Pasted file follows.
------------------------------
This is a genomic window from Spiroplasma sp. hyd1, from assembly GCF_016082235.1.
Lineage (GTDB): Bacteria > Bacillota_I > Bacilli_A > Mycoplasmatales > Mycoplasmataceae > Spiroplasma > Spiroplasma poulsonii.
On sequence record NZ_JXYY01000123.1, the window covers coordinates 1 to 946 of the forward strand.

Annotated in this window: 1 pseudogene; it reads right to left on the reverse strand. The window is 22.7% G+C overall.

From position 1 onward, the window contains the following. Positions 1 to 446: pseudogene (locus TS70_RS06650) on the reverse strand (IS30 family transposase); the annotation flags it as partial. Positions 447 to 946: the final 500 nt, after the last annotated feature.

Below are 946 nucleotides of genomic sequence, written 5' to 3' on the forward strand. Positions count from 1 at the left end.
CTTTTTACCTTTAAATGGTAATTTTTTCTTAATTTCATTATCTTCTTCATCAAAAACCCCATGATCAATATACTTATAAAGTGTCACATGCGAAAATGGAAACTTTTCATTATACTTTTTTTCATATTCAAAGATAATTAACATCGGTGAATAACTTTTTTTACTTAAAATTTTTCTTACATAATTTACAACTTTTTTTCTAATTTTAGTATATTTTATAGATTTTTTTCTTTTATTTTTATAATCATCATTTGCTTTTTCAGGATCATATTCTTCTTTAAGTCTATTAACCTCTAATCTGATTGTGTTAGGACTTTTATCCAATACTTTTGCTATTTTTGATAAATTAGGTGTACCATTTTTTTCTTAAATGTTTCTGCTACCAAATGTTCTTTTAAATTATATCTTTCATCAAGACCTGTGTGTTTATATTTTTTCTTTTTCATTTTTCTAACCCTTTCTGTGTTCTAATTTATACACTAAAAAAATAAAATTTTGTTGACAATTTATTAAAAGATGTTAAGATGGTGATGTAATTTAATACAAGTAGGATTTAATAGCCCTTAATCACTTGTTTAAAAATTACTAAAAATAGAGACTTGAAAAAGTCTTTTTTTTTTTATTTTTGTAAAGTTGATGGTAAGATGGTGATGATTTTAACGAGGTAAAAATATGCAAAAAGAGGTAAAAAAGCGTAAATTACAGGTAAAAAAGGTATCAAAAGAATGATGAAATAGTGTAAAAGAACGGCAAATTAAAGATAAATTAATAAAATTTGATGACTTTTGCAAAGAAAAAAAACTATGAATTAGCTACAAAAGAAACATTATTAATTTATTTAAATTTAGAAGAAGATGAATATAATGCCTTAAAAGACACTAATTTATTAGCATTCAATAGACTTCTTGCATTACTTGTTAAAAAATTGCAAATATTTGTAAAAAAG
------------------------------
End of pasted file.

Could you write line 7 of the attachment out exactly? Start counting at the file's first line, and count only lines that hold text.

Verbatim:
CTTTTTACCTTTAAATGGTAATTTTTTCTTAATTTCATTATCTTCTTCATCAAAAACCCCATGATCAATATACTTATAAAGTGTCACATGCGAAAATGGAAACTTTTCATTATACTTTTTTTCATATTCAAAGATAATTAACATCGGTGAATAACTTTTTTTACTTAAAATTTTTCTTACATAATTTACAACTTTTTTTCTAATTTTAGTATATTTTATAGATTTTTTTCTTTTATTTTTATAATCATCATTTGCTTTTTCAGGATCATATTCTTCTTTAAGTCTATTAACCTCTAATCTGATTGTGTTAGGACTTTTATCCAATACTTTTGCTATTTTTGATAAATTAGGTGTACCATTTTTTTCTTAAATGTTTCTGCTACCAAATGTTCTTTTAAATTATATCTTTCATCAAGACCTGTGTGTTTATATTTTTTCTTTTTCATTTTTCTAACCCTTTCTGTGTTCTAATTTATACACTAAAAAAATAAAATTTTGTTGACAATTTATTAAAAGATGTTAAGATGGTGATGTAATTTAATACAAGTAGGATTTAATAGCCCTTAATCACTTGTTTAAAAATTACTAAAAATAGAGACTTGAAAAAGTCTTTTTTTTTTTATTTTTGTAAAGTTGATGGTAAGATGGTGATGATTTTAACGAGGTAAAAATATGCAAAAAGAGGTAAAAAAGCGTAAATTACAGGTAAAAAAGGTATCAAAAGAATGATGAAATAGTGTAAAAGAACGGCAAATTAAAGATAAATTAATAAAATTTGATGACTTTTGCAAAGAAAAAAAACTATGAATTAGCTACAAAAGAAACATTATTAATTTATTTAAATTTAGAAGAAGATGAATATAATGCCTTAAAAGACACTAATTTATTAGCATTCAATAGACTTCTTGCATTACTTGTTAAAAAATTGCAAATATTTGTAAAAAAG